When he died on his estate in Tracadie, Prince Edward Island, in 1810, he left a heavily indebted property to his eldest son Donald. Sir William was Donald’s youngest son. Each generation spelled the family name differently for a variety of reasons, and Donald spelled it McDonald. He was by no means a worthy heir to his father’s legacy, and proved to be a mean-spirited landlord. No doubt because of his father’s reputation and the status of his wife’s family, he sat on the Legislative Council. He aggressively promoted landed property rights and was cited as a key figure in an 1841 investigation into trading practices of the elite and again years later as an example of why landlords had to be controlled. In time, he would be manoeuvred out of the Council altogether. When William was only 7, his father was already dealing with overt threats from his tenants to counter his aggressive tactics. In contrast to his own father, the Catholic benefactor, he had developed the reputation of a tyrant, going so far as to threaten to evict his Catholic tenants in favour of Protestants because he felt a local priest was organizing them into a tenants’ union. At 16, William and his father had a major falling out, the consequence of which was William’s renunciation of religion and the beginning of his own business career. He left PEI at 18, as his father’s problems worsened.

On an early July morning in 1850, arsonists burned four vacant buildings belonging to Donald McDonald, and soon he was living with armed guards as other buildings were threatened. The written record conveys the impression that he was a very tense and angry man with a short fuse, keeping those around him perpetually on edge. In his favour, though, Prince Edward Island was rife with tenant/landlord problems at that time, and McDonald was among the few who actually lived in the colony. Most landowners resided in England and choked the local economy from a distance. In fact, the problems were so serious that they would play an important role in encouraging PEI to join in Confederation in 1871.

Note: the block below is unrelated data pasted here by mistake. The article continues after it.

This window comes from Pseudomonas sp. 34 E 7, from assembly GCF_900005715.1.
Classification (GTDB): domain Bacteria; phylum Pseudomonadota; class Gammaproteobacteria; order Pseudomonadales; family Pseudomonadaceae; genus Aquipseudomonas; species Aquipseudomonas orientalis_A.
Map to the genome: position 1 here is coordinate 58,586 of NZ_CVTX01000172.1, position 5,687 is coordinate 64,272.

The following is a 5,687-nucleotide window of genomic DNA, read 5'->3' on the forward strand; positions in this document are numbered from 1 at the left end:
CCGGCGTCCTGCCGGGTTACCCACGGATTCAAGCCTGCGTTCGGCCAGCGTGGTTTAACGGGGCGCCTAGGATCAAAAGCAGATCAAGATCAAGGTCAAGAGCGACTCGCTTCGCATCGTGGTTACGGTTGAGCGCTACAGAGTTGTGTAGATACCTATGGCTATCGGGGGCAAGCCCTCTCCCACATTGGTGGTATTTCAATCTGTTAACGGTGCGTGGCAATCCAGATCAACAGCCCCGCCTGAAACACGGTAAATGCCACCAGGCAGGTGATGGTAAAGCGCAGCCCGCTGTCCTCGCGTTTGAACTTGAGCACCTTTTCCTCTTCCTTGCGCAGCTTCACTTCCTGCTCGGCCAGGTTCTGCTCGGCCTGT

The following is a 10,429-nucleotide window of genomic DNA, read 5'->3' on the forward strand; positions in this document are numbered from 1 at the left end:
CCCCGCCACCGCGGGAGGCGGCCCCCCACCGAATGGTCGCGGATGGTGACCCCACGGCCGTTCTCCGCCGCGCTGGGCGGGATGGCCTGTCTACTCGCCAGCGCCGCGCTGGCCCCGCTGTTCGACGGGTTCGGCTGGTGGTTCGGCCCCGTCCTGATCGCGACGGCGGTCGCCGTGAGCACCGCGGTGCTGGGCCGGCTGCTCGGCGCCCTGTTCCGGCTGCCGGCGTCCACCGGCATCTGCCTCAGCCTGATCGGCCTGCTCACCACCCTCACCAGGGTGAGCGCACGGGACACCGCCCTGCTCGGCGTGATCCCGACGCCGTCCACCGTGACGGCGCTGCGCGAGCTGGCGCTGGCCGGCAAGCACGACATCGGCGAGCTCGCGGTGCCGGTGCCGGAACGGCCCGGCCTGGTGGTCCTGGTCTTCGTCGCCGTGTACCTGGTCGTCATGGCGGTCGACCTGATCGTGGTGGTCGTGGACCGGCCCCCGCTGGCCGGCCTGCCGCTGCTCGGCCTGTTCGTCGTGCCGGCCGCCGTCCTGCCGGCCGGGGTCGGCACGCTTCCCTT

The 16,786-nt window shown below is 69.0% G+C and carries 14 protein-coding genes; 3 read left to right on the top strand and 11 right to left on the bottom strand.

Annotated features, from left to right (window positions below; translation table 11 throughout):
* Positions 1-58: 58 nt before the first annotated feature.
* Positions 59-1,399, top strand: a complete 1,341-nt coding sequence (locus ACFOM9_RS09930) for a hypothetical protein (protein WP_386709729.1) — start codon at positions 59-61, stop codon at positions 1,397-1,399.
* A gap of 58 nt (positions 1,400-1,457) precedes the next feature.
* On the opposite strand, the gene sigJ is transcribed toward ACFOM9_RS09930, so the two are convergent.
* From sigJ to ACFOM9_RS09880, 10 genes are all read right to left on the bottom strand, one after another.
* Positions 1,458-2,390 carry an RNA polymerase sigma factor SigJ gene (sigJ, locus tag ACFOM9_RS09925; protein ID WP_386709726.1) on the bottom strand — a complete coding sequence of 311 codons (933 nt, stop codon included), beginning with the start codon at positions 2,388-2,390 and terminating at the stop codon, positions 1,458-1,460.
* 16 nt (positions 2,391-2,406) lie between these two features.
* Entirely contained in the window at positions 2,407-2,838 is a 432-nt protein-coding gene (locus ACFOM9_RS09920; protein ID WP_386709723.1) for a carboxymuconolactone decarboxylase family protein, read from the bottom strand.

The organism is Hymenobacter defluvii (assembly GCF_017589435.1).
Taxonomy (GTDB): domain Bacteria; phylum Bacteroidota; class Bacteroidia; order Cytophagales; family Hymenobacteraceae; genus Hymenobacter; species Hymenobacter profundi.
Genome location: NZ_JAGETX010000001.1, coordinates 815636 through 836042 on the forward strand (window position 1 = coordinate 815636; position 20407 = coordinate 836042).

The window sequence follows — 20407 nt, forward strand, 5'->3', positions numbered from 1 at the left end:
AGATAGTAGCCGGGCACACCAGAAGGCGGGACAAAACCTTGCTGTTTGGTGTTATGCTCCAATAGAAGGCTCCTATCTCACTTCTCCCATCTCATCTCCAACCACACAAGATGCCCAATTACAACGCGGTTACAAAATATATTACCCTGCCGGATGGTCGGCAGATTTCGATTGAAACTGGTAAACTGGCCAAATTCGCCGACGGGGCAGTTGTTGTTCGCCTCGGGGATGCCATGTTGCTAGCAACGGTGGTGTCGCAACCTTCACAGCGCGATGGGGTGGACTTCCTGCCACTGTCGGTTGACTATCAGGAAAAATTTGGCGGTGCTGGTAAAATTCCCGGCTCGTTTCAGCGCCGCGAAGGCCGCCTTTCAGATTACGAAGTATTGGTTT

One evening in August, a month after the fires, while McDonald was standing in the dusk on his back porch, one of his own guards shot him, presumably thinking he was an intruder. He recovered from buckshot wounds to the head, arm and legs, but there seems to have been little sympathy for him among his tenants. The following July a more blatant attempt was made on his life. He was shot early one morning when leaving for Charlottetown and left bleeding where he fell on the road. The gunshots had come from two directions, suggesting a planned attempt on his life. No one would touch his bleeding body for some time, but finally one of his tenants loaded him onto a wagon and carted him to the hospital in Charlottetown. It is rumoured that the good Samaritan was so severely pilloried for saving McDonald’s life that he had to leave PEI altogether. While a reward was posted for information leading to the gunmen, it was later concluded that McDonald was always armed and would not have hesitated to shoot to kill on his own account. The case was not pursued, but reference was made to it when his status on the Legislative Council was reviewed.

Matters with his family ran no more smoothly. He had differences with his brother and his mother and was estranged from several of his own children.

While William experienced some setbacks after leaving his father’s home, he and one of his brothers moved eventually to Montreal where they proved themselves as importers. He did not reconcile with his father until 1854, when the elder McDonald visited Montreal. Impressed with William’s business acumen, he decided to sell his holdings in PEI and move to Montreal, but he contracted cholera shortly afterwards and died in Quebec City.